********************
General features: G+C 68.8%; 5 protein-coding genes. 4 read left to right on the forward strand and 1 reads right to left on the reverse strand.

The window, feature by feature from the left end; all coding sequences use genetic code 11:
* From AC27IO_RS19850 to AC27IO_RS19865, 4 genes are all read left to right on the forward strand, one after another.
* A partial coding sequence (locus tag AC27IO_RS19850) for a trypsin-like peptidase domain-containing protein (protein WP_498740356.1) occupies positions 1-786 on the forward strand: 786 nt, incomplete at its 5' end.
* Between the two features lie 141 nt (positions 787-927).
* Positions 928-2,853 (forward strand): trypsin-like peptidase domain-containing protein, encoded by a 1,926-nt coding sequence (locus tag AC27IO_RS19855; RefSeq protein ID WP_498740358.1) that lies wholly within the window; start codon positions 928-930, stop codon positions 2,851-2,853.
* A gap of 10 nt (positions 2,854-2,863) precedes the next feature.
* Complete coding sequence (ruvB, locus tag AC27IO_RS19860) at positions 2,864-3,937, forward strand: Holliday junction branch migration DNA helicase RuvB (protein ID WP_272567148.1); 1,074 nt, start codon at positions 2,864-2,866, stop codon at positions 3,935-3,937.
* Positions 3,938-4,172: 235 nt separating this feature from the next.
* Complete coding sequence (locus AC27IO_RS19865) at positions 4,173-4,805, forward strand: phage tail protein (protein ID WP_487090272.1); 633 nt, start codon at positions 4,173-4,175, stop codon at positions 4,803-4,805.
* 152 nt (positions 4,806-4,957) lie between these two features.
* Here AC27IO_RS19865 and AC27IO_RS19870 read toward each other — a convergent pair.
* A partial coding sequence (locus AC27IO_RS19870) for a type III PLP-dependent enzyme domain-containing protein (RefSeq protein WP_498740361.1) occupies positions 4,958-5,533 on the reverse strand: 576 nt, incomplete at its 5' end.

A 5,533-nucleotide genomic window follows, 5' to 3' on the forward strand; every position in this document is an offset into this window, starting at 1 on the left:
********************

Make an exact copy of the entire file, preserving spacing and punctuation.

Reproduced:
General features: G+C 68.8%; 5 protein-coding genes. 4 read left to right on the forward strand and 1 reads right to left on the reverse strand.

The window, feature by feature from the left end; all coding sequences use genetic code 11:
* From AC27IO_RS19850 to AC27IO_RS19865, 4 genes are all read left to right on the forward strand, one after another.
* A partial coding sequence (locus tag AC27IO_RS19850) for a trypsin-like peptidase domain-containing protein (protein WP_498740356.1) occupies positions 1-786 on the forward strand: 786 nt, incomplete at its 5' end.
* Between the two features lie 141 nt (positions 787-927).
* Positions 928-2,853 (forward strand): trypsin-like peptidase domain-containing protein, encoded by a 1,926-nt coding sequence (locus tag AC27IO_RS19855; RefSeq protein ID WP_498740358.1) that lies wholly within the window; start codon positions 928-930, stop codon positions 2,851-2,853.
* A gap of 10 nt (positions 2,854-2,863) precedes the next feature.
* Complete coding sequence (ruvB, locus tag AC27IO_RS19860) at positions 2,864-3,937, forward strand: Holliday junction branch migration DNA helicase RuvB (protein ID WP_272567148.1); 1,074 nt, start codon at positions 2,864-2,866, stop codon at positions 3,935-3,937.
* Positions 3,938-4,172: 235 nt separating this feature from the next.
* Complete coding sequence (locus AC27IO_RS19865) at positions 4,173-4,805, forward strand: phage tail protein (protein ID WP_487090272.1); 633 nt, start codon at positions 4,173-4,175, stop codon at positions 4,803-4,805.
* 152 nt (positions 4,806-4,957) lie between these two features.
* Here AC27IO_RS19865 and AC27IO_RS19870 read toward each other — a convergent pair.
* A partial coding sequence (locus AC27IO_RS19870) for a type III PLP-dependent enzyme domain-containing protein (RefSeq protein WP_498740361.1) occupies positions 4,958-5,533 on the reverse strand: 576 nt, incomplete at its 5' end.

A 5,533-nucleotide genomic window follows, 5' to 3' on the forward strand; every position in this document is an offset into this window, starting at 1 on the left: